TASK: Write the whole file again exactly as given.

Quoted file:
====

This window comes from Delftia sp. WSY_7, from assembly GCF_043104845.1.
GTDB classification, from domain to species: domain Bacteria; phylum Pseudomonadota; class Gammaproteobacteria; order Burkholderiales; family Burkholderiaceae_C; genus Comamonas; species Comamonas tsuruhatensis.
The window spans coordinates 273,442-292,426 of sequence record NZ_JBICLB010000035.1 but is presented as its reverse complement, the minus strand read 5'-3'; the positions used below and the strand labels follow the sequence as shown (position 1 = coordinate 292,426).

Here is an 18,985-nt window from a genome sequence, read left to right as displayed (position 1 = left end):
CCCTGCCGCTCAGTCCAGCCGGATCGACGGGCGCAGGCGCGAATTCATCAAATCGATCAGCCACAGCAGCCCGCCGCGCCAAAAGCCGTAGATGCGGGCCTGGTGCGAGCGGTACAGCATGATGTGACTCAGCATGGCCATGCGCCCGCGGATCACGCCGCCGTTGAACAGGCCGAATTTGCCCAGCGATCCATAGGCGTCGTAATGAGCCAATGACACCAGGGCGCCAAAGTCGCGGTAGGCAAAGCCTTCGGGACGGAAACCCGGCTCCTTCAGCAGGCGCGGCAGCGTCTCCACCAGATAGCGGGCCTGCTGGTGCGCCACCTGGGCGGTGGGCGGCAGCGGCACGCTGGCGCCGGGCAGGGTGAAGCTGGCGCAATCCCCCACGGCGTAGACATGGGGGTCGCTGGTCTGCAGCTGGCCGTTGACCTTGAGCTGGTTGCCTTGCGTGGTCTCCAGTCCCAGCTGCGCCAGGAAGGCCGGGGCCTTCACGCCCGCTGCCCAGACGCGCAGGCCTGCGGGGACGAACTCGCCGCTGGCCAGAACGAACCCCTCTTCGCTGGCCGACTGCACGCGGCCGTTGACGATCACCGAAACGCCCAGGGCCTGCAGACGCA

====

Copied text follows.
This window comes from Delftia sp. WSY_7, from assembly GCF_043104845.1.
GTDB classification, from domain to species: domain Bacteria; phylum Pseudomonadota; class Gammaproteobacteria; order Burkholderiales; family Burkholderiaceae_C; genus Comamonas; species Comamonas tsuruhatensis.
The window spans coordinates 273,442-292,426 of sequence record NZ_JBICLB010000035.1 but is presented as its reverse complement, the minus strand read 5'-3'; the positions used below and the strand labels follow the sequence as shown (position 1 = coordinate 292,426).

Here is an 18,985-nt window from a genome sequence, read left to right as displayed (position 1 = left end):
CCCTGCCGCTCAGTCCAGCCGGATCGACGGGCGCAGGCGCGAATTCATCAAATCGATCAGCCACAGCAGCCCGCCGCGCCAAAAGCCGTAGATGCGGGCCTGGTGCGAGCGGTACAGCATGATGTGACTCAGCATGGCCATGCGCCCGCGGATCACGCCGCCGTTGAACAGGCCGAATTTGCCCAGCGATCCATAGGCGTCGTAATGAGCCAATGACACCAGGGCGCCAAAGTCGCGGTAGGCAAAGCCTTCGGGACGGAAACCCGGCTCCTTCAGCAGGCGCGGCAGCGTCTCCACCAGATAGCGGGCCTGCTGGTGCGCCACCTGGGCGGTGGGCGGCAGCGGCACGCTGGCGCCGGGCAGGGTGAAGCTGGCGCAATCCCCCACGGCGTAGACATGGGGGTCGCTGGTCTGCAGCTGGCCGTTGACCTTGAGCTGGTTGCCTTGCGTGGTCTCCAGTCCCAGCTGCGCCAGGAAGGCCGGGGCCTTCACGCCCGCTGCCCAGACGCGCAGGCCTGCGGGGACGAACTCGCCGCTGGCCAGAACGAACCCCTCTTCGCTGGCCGACTGCACGCGGCCGTTGACGATCACCGAAACGCCCAGGGCCTGCAGACGCA